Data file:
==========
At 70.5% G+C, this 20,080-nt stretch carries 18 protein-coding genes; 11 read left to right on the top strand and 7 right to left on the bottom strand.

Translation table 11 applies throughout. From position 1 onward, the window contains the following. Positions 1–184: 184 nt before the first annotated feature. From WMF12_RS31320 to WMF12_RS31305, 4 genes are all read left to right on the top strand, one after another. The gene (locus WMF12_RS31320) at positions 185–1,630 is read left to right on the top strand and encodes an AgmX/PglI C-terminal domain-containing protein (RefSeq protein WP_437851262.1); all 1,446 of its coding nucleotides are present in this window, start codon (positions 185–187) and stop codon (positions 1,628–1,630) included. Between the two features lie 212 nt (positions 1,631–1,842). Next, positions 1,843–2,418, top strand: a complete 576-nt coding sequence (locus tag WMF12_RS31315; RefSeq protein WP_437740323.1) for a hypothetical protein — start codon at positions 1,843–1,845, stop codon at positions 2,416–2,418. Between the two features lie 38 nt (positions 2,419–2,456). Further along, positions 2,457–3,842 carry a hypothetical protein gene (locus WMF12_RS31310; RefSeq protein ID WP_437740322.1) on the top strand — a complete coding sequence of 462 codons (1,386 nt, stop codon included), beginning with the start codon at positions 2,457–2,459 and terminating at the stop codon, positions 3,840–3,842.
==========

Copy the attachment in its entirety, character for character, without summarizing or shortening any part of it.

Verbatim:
At 70.5% G+C, this 20,080-nt stretch carries 18 protein-coding genes; 11 read left to right on the top strand and 7 right to left on the bottom strand.

Translation table 11 applies throughout. From position 1 onward, the window contains the following. Positions 1–184: 184 nt before the first annotated feature. From WMF12_RS31320 to WMF12_RS31305, 4 genes are all read left to right on the top strand, one after another. The gene (locus WMF12_RS31320) at positions 185–1,630 is read left to right on the top strand and encodes an AgmX/PglI C-terminal domain-containing protein (RefSeq protein WP_437851262.1); all 1,446 of its coding nucleotides are present in this window, start codon (positions 185–187) and stop codon (positions 1,628–1,630) included. Between the two features lie 212 nt (positions 1,631–1,842). Next, positions 1,843–2,418, top strand: a complete 576-nt coding sequence (locus tag WMF12_RS31315; RefSeq protein WP_437740323.1) for a hypothetical protein — start codon at positions 1,843–1,845, stop codon at positions 2,416–2,418. Between the two features lie 38 nt (positions 2,419–2,456). Further along, positions 2,457–3,842 carry a hypothetical protein gene (locus WMF12_RS31310; RefSeq protein ID WP_437740322.1) on the top strand — a complete coding sequence of 462 codons (1,386 nt, stop codon included), beginning with the start codon at positions 2,457–2,459 and terminating at the stop codon, positions 3,840–3,842.